Conservation Genetics Resources

, Volume 5, Issue 1, pp 113–116 | Cite as

Characterisation and cross-amplification of fourteen microsatellite loci for the endemic New Zealand tui (Meliphagidae), Prosthemadera novaeseelandiae

  • S. J. WellsEmail author
  • W. Ji
  • S. M. Baillie
  • D. Gleeson
Technical Note


We describe eight novel microsatellite loci for the tui, Prosthemadera novaeseelandiae, and the cross-amplification of six polymorphic loci developed for the bellbird (Anthornis melanura). Fifty tui samples from Tawharanui Regional Park, New Zealand, were genotyped using the 14 loci described. Numbers of alleles ranged from 3 to 16. Observed and expected heterozygosities ranged between 0.180–0.940 and 0.237–0.878, respectively. There was no evidence of linkage disequilibrium. One locus (Ame-22) significantly deviated from Hardy–Weinberg Equilibrium. This study highlights the benefits of long-repeat microsatellites in minimising scoring errors. These are the first microsatellites to be developed for the tui and also provide potential markers for studying other honeyeaters throughout the Austro-Papuan region.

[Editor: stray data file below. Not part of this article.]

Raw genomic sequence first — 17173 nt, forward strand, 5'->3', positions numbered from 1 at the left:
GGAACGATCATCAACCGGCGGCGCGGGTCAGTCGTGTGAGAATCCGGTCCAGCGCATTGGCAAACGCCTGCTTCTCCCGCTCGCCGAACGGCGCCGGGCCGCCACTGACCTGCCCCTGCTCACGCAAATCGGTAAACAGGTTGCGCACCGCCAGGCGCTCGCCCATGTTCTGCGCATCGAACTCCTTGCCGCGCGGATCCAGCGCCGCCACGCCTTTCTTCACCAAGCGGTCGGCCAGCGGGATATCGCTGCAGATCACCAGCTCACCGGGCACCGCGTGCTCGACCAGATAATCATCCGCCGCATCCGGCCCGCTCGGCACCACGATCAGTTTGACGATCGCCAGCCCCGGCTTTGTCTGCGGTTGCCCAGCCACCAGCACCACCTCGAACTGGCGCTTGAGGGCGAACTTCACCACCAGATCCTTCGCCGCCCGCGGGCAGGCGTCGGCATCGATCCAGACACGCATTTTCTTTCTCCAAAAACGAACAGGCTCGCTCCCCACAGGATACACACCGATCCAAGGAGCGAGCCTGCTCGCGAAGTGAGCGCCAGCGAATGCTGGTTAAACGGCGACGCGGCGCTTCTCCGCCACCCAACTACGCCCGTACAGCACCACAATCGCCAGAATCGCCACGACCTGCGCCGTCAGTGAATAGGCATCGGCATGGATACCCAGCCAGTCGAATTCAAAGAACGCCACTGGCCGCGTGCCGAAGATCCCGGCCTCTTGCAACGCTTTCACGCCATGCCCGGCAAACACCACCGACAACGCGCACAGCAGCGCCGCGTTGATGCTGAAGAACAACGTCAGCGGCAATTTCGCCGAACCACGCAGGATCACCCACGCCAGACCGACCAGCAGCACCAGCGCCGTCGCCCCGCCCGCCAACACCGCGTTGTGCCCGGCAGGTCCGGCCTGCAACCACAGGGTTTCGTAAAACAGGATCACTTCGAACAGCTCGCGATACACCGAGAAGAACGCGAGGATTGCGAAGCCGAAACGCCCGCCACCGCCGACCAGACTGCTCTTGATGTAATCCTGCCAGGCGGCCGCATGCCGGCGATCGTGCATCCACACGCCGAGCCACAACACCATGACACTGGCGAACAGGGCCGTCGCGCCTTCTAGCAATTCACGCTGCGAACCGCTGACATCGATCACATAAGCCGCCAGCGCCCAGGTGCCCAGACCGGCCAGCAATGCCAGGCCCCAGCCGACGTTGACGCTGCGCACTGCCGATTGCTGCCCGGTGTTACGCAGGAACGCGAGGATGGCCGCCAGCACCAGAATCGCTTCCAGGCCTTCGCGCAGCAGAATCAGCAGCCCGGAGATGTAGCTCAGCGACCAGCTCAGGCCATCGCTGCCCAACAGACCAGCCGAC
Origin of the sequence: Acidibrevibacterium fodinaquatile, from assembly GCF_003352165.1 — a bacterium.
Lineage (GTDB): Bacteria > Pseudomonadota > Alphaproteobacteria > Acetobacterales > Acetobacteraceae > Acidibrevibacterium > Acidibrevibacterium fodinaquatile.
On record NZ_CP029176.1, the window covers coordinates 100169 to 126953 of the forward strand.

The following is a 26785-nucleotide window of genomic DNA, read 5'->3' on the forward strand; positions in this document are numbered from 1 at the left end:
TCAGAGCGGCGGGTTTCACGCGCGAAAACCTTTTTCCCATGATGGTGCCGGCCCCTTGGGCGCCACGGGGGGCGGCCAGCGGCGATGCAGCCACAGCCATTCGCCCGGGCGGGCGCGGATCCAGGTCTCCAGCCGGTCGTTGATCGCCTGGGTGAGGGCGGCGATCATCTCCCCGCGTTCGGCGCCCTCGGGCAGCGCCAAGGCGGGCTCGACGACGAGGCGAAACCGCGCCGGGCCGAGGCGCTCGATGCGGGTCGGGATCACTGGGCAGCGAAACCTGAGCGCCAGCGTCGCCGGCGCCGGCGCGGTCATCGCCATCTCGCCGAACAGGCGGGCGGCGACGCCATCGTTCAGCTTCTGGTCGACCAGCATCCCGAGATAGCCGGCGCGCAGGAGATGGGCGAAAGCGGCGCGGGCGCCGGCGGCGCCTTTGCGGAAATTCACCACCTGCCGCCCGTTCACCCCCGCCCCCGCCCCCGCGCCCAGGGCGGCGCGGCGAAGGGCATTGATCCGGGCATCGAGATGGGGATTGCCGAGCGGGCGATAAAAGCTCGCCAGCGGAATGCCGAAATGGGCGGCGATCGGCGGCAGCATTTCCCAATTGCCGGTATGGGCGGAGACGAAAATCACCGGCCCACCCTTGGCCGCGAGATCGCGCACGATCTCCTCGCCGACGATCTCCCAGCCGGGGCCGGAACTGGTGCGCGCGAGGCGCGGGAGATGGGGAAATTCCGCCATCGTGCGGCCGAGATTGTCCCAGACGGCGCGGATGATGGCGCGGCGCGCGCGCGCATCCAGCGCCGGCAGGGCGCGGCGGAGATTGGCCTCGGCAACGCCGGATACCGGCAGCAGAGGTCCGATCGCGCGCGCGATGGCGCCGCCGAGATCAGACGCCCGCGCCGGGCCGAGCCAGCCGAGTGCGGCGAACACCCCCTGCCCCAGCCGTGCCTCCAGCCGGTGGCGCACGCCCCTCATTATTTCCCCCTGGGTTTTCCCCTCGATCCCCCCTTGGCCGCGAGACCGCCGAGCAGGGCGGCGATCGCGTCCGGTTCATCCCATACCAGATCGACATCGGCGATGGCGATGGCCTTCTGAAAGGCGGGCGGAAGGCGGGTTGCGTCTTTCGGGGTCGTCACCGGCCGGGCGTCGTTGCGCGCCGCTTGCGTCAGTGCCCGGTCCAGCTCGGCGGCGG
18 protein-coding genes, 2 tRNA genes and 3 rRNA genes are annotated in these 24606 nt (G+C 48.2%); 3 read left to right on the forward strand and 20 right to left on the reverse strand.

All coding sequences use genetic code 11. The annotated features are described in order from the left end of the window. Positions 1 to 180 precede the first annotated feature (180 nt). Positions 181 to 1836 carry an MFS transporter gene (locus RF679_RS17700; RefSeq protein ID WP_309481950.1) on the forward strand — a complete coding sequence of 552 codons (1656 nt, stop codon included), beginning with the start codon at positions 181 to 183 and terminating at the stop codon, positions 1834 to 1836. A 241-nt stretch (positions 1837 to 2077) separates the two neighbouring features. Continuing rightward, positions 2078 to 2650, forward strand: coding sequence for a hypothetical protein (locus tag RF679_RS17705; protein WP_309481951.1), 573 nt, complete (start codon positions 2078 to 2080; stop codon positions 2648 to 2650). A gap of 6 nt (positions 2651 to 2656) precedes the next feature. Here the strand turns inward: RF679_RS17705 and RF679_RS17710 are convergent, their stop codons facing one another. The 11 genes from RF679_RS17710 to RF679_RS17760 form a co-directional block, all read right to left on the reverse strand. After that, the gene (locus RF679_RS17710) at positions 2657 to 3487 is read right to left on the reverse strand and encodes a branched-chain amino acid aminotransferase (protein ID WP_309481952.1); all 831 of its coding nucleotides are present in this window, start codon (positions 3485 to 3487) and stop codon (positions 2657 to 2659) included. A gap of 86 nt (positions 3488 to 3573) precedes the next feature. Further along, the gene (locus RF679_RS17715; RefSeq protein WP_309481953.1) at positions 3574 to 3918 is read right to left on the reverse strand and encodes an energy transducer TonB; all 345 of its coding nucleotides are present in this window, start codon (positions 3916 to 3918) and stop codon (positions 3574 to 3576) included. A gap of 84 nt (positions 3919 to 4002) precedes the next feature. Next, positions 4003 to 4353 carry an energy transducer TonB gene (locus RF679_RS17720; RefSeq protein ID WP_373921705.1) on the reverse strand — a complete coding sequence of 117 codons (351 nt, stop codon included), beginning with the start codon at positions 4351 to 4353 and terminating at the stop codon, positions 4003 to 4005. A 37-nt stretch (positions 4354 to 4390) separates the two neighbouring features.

Microsatellite Tui Prosthemadera novaeseelandiae Honeyeater Meliphagidae Bellbird Anthornis melanura New Zealand 



We thank the University of Otago High-Throughput Sequencing Unit for use of their next-generation sequencing facility which produced the sequence reads for the development of the microsatellites. We thank Fatima Torrico, Helen Cadwaller, Ulla Kail, Sam Hill, and Damien Menard for their help in the field, and Robyn Howitt, Ana Ramón-Laca, and Diana Prada for advice in the lab. This work was supported by Massey University’s Institute of Natural Sciences, Landcare Research Ltd, and the Auckland Council.


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Copyright information

© Springer Science+Business Media B.V. 2012

Authors and Affiliations

  • S. J. Wells
    • 1
    Email author
  • W. Ji
    • 2
  • S. M. Baillie
    • 3
  • D. Gleeson
    • 4
    • 5
  1. 1.Ecology and Conservation Group, Institute of Natural SciencesMassey UniversityAucklandNew Zealand
  2. 2.Ecology and Conservation Group, Institute of Natural SciencesMassey UniversityAucklandNew Zealand
  3. 3.Ocean Tracking Network Canada, Department of Biology, Life Science CentreDalhousie UniversityHalifaxCanada
  4. 4.Institute of Applied EcologyUniversity of CanberraCanberraAustralia
  5. 5.EcoGeneLandcare Research Ltd.AucklandNew Zealand

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